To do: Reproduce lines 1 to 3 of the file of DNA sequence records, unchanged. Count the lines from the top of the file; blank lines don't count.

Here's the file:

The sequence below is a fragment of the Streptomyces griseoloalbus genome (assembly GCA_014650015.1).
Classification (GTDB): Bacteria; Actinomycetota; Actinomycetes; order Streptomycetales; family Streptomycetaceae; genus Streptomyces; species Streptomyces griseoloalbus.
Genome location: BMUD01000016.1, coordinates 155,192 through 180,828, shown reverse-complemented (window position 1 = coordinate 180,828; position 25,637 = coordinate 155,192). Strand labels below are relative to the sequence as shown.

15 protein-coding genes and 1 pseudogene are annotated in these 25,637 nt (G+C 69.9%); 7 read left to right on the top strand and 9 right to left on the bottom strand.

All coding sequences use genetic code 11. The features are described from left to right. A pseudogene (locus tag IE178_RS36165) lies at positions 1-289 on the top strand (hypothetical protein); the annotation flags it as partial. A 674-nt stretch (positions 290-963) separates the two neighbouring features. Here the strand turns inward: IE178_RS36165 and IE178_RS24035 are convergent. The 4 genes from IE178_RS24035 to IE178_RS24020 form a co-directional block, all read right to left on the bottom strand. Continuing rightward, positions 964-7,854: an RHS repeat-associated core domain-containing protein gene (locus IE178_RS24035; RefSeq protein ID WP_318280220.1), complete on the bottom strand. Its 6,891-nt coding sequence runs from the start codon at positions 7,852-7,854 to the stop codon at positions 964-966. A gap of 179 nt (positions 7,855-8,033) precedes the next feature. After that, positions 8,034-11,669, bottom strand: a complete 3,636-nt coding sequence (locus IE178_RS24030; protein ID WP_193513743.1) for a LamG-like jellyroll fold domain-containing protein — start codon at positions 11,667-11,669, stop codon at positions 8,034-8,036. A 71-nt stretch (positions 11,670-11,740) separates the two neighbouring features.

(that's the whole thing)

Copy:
The sequence below is a fragment of the Streptomyces griseoloalbus genome (assembly GCA_014650015.1).
Classification (GTDB): Bacteria; Actinomycetota; Actinomycetes; order Streptomycetales; family Streptomycetaceae; genus Streptomyces; species Streptomyces griseoloalbus.
Genome location: BMUD01000016.1, coordinates 155,192 through 180,828, shown reverse-complemented (window position 1 = coordinate 180,828; position 25,637 = coordinate 155,192). Strand labels below are relative to the sequence as shown.